What do jurors remember most vividly?
The concepts of primacy and recency have long affected jury decisions in a trial. While there are widely accepted benefits to primacy, recency presents numerous opportunities for leveraging opinions. In this article, I will discuss the origin of the primacy-recency debate and show multiple benefits and pitfalls to both primacy and recency tactics.
The law of primacy in persuasion is rooted in Lund’s 1925 theory, which suggests the side of an argument that is presented first is more effective than the arguments that follow. Although there was no statistical test correlated to Lund’s law of primacy, this belief was widely accepted for decades. In 1950, Cromwell argued directly against Lund’s law of primacy as he suggested that information presented more closely to the time of decision-making had a higher reliability—thus, the introduction of the primacy-recency debate.
An array of studies over the years have weighed in on primacy and recency, and it would appear there is no general rule favoring one over the other. The most important takeaways from the primacy-recency discourse suggest that aspects of primacy and recency can be capitalized on, particularly in a trial setting, in order to achieve the desired persuasive result.The key is to understand what is important to jurors.
For example, if the plaintiff in the primacy position does not cover a particular argument that is powerful to the defense side, it could seriously hinder the plaintiff’s ability to influence the jurors’ beliefs about the veracity of the plaintiff’s case. In my 35 years as a jury consultant, I have always found issues, arguments, and evidence that are problematic for the plaintiff’s case if they are not addressed in the plaintiff opening, potentially causing jurors to become skeptical about the plaintiff’s case. These issues, if amplified by the defense in its opening, can shatter the plaintiff’s case structure before the plaintiff begins to present evidence in their case-in-chief.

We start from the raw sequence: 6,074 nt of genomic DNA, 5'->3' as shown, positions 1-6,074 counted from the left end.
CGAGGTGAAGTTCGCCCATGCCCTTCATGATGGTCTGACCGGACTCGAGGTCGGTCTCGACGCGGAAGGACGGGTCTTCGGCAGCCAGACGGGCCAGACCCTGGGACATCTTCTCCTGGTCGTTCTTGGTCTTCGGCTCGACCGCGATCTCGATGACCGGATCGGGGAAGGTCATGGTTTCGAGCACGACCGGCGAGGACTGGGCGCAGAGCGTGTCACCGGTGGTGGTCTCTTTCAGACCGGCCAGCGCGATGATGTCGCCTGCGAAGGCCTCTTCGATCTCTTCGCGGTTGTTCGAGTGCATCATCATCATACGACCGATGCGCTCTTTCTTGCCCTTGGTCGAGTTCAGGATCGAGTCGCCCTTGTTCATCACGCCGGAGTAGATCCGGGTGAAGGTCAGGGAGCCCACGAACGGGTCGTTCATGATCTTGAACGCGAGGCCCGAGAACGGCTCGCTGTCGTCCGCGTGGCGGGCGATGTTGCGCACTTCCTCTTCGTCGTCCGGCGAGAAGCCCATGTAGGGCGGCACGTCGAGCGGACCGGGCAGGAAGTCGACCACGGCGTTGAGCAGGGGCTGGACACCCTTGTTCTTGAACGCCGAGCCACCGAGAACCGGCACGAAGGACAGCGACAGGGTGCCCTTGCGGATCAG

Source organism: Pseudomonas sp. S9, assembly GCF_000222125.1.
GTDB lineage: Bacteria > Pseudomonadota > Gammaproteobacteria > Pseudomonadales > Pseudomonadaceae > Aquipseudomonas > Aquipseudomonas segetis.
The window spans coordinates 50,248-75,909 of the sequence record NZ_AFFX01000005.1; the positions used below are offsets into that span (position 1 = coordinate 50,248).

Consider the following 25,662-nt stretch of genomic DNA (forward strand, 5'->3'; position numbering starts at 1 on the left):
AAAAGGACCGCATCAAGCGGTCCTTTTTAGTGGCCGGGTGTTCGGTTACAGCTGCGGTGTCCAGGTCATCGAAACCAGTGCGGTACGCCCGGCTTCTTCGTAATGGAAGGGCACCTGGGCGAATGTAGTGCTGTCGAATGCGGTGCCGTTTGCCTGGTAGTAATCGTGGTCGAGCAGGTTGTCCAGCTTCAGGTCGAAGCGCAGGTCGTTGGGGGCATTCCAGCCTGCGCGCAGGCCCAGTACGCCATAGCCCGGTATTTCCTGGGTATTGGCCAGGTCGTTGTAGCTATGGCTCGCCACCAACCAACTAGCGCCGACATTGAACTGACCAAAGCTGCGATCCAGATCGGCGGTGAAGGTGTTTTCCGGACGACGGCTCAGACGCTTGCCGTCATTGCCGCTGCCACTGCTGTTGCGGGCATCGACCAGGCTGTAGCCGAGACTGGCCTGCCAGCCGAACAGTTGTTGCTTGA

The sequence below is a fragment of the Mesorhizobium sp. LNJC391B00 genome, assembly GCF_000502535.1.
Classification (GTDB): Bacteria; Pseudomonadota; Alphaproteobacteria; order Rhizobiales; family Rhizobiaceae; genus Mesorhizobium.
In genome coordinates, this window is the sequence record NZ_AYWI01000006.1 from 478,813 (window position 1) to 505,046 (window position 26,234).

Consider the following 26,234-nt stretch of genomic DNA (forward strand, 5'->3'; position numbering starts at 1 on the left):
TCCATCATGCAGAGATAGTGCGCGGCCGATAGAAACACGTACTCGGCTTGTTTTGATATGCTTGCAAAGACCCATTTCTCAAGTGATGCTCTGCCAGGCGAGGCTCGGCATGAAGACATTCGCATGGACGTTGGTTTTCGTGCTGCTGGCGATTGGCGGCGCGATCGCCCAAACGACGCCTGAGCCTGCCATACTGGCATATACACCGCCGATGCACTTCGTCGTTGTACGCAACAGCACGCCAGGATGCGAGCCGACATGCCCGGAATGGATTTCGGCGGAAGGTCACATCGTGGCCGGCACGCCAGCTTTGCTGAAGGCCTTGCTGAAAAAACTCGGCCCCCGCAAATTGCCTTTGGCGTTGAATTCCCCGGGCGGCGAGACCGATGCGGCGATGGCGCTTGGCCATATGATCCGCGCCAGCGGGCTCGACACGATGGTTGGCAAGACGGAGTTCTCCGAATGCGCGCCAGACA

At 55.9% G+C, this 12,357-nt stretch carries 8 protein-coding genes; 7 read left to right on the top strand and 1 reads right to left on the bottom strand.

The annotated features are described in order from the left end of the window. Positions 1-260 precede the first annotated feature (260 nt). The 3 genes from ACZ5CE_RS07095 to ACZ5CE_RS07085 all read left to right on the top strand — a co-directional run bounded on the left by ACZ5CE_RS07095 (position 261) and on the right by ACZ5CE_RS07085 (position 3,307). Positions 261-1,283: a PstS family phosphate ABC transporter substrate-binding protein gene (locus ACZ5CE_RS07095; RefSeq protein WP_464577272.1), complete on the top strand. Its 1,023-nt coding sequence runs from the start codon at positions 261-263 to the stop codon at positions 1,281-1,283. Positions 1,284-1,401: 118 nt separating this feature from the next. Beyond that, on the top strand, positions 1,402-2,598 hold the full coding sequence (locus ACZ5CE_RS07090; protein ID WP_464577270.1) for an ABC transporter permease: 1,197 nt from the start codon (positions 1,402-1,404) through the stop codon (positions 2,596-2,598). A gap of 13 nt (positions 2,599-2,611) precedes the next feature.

The Fallacy of “First Is Always Best”
The reality of a trial brings quite a bit of “gray” to the black and white of primacy’s “first is best” mentality. In a trial environment, information is added from each opposing viewpoint as the trial progresses with direct and cross-examinations. Instead of just hearing Side A and Side B and then making a judgment, trials create a unique back and forth environment of information sorting that ultimately allow jurors to put together the pieces of a puzzle over a period of time. That is why it is a highly risky strategy for the plaintiff to bring defense witnesses live in their case-in-chief. This strategy can backfire if the defense pours a great deal of its case in the plaintiff’s case-in-chief with that witness during the re-direct.
Once openings are completed, the primacy-recency effect is largely lost due to the back and forth nature of direct and cross-examinations. This leads to a benefit in the recency position. If the defense can effectively score points in the plaintiff’s case, then when the defense puts on its case it should be able to bring a dramatic shift in verdict sentiment to carry the day—that is until the closing arguments, where the process starts all over again for some jurors. In fact, actual jurors many times have said in post trial interviews that they were surprised how one side or the other had pieced the evidence in a persuasive manner, which brought a new appreciation for the evidence that was delivered at trial. This speaks volumes to the importance of the closing argument and the recency effect once all the evidence has been presented to a jury.